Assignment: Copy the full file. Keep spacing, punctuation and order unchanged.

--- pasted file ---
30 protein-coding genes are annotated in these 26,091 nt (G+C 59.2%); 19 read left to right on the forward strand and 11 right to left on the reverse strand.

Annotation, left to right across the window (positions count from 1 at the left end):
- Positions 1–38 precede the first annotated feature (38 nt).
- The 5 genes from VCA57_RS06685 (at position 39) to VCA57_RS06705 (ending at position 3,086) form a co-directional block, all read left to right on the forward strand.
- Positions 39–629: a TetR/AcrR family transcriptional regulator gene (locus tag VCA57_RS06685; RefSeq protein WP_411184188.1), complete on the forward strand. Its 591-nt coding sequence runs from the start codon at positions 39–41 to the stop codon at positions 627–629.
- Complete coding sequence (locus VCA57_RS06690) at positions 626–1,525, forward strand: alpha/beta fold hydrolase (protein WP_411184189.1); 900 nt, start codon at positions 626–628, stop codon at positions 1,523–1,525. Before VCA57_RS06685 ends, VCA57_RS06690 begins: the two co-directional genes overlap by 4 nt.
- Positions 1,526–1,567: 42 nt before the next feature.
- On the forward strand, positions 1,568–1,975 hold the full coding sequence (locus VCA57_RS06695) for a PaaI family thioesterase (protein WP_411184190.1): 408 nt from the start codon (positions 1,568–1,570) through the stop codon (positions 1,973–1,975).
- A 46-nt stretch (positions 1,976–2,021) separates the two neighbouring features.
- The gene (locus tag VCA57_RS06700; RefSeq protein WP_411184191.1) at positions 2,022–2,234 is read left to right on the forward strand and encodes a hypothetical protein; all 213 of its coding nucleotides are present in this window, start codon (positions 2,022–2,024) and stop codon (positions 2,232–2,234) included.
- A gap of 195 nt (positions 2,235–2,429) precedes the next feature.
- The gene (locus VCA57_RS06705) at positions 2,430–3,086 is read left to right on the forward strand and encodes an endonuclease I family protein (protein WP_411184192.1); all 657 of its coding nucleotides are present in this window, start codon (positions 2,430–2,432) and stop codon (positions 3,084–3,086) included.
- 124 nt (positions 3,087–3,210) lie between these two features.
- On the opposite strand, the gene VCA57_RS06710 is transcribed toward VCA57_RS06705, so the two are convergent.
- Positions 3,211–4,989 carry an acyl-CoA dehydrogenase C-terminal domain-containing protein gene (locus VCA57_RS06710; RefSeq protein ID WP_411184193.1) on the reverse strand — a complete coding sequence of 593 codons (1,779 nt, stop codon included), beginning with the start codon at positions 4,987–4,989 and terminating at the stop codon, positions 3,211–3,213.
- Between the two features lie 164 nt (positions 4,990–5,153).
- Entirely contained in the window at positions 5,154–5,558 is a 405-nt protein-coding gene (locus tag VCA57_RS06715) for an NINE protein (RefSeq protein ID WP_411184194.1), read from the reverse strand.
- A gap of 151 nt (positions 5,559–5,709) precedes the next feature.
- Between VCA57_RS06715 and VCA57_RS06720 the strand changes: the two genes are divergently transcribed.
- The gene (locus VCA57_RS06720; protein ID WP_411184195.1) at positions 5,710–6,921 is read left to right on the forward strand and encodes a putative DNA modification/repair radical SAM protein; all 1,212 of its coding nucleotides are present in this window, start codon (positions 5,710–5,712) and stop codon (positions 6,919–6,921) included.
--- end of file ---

30 protein-coding genes are annotated in these 26,091 nt (G+C 59.2%); 19 read left to right on the forward strand and 11 right to left on the reverse strand.

Annotation, left to right across the window (positions count from 1 at the left end):
- Positions 1–38 precede the first annotated feature (38 nt).
- The 5 genes from VCA57_RS06685 (at position 39) to VCA57_RS06705 (ending at position 3,086) form a co-directional block, all read left to right on the forward strand.
- Positions 39–629: a TetR/AcrR family transcriptional regulator gene (locus tag VCA57_RS06685; RefSeq protein WP_411184188.1), complete on the forward strand. Its 591-nt coding sequence runs from the start codon at positions 39–41 to the stop codon at positions 627–629.
- Complete coding sequence (locus VCA57_RS06690) at positions 626–1,525, forward strand: alpha/beta fold hydrolase (protein WP_411184189.1); 900 nt, start codon at positions 626–628, stop codon at positions 1,523–1,525. Before VCA57_RS06685 ends, VCA57_RS06690 begins: the two co-directional genes overlap by 4 nt.
- Positions 1,526–1,567: 42 nt before the next feature.
- On the forward strand, positions 1,568–1,975 hold the full coding sequence (locus VCA57_RS06695) for a PaaI family thioesterase (protein WP_411184190.1): 408 nt from the start codon (positions 1,568–1,570) through the stop codon (positions 1,973–1,975).
- A 46-nt stretch (positions 1,976–2,021) separates the two neighbouring features.
- The gene (locus tag VCA57_RS06700; RefSeq protein WP_411184191.1) at positions 2,022–2,234 is read left to right on the forward strand and encodes a hypothetical protein; all 213 of its coding nucleotides are present in this window, start codon (positions 2,022–2,024) and stop codon (positions 2,232–2,234) included.
- A gap of 195 nt (positions 2,235–2,429) precedes the next feature.
- The gene (locus VCA57_RS06705) at positions 2,430–3,086 is read left to right on the forward strand and encodes an endonuclease I family protein (protein WP_411184192.1); all 657 of its coding nucleotides are present in this window, start codon (positions 2,430–2,432) and stop codon (positions 3,084–3,086) included.
- 124 nt (positions 3,087–3,210) lie between these two features.
- On the opposite strand, the gene VCA57_RS06710 is transcribed toward VCA57_RS06705, so the two are convergent.
- Positions 3,211–4,989 carry an acyl-CoA dehydrogenase C-terminal domain-containing protein gene (locus VCA57_RS06710; RefSeq protein ID WP_411184193.1) on the reverse strand — a complete coding sequence of 593 codons (1,779 nt, stop codon included), beginning with the start codon at positions 4,987–4,989 and terminating at the stop codon, positions 3,211–3,213.
- Between the two features lie 164 nt (positions 4,990–5,153).
- Entirely contained in the window at positions 5,154–5,558 is a 405-nt protein-coding gene (locus tag VCA57_RS06715) for an NINE protein (RefSeq protein ID WP_411184194.1), read from the reverse strand.
- A gap of 151 nt (positions 5,559–5,709) precedes the next feature.
- Between VCA57_RS06715 and VCA57_RS06720 the strand changes: the two genes are divergently transcribed.
- The gene (locus VCA57_RS06720; protein ID WP_411184195.1) at positions 5,710–6,921 is read left to right on the forward strand and encodes a putative DNA modification/repair radical SAM protein; all 1,212 of its coding nucleotides are present in this window, start codon (positions 5,710–5,712) and stop codon (positions 6,919–6,921) included.